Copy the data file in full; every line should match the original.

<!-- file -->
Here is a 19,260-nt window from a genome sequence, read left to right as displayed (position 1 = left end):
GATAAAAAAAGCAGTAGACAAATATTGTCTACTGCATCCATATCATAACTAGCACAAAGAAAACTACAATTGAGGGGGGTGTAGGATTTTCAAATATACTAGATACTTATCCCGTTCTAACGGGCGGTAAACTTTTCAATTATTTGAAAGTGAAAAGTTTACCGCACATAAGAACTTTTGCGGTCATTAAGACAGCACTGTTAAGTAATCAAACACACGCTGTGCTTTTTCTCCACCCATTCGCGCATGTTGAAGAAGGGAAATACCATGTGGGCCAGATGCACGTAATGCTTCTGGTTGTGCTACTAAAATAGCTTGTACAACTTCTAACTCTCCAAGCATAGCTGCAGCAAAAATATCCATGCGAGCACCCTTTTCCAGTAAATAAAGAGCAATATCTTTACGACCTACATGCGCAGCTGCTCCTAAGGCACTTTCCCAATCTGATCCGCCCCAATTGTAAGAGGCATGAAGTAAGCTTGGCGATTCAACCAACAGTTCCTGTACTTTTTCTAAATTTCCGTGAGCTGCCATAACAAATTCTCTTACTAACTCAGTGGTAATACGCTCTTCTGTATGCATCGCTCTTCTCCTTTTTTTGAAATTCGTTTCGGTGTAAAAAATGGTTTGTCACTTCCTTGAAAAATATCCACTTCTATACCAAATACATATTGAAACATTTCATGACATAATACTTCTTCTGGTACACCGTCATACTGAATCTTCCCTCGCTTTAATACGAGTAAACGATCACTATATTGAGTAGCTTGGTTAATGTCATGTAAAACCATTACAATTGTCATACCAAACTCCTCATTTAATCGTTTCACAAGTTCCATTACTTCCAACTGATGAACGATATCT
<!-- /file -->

Here is a 19,260-nt window from a genome sequence, read left to right as displayed (position 1 = left end):
GATAAAAAAAGCAGTAGACAAATATTGTCTACTGCATCCATATCATAACTAGCACAAAGAAAACTACAATTGAGGGGGGTGTAGGATTTTCAAATATACTAGATACTTATCCCGTTCTAACGGGCGGTAAACTTTTCAATTATTTGAAAGTGAAAAGTTTACCGCACATAAGAACTTTTGCGGTCATTAAGACAGCACTGTTAAGTAATCAAACACACGCTGTGCTTTTTCTCCACCCATTCGCGCATGTTGAAGAAGGGAAATACCATGTGGGCCAGATGCACGTAATGCTTCTGGTTGTGCTACTAAAATAGCTTGTACAACTTCTAACTCTCCAAGCATAGCTGCAGCAAAAATATCCATGCGAGCACCCTTTTCCAGTAAATAAAGAGCAATATCTTTACGACCTACATGCGCAGCTGCTCCTAAGGCACTTTCCCAATCTGATCCGCCCCAATTGTAAGAGGCATGAAGTAAGCTTGGCGATTCAACCAACAGTTCCTGTACTTTTTCTAAATTTCCGTGAGCTGCCATAACAAATTCTCTTACTAACTCAGTGGTAATACGCTCTTCTGTATGCATCGCTCTTCTCCTTTTTTTGAAATTCGTTTCGGTGTAAAAAATGGTTTGTCACTTCCTTGAAAAATATCCACTTCTATACCAAATACATATTGAAACATTTCATGACATAATACTTCTTCTGGTACACCGTCATACTGAATCTTCCCTCGCTTTAATACGAGTAAACGATCACTATATTGAGTAGCTTGGTTAATGTCATGTAAAACCATTACAATTGTCATACCAAACTCCTCATTTAATCGTTTCACAAGTTCCATTACTTCCAACTGATGAACGATATCT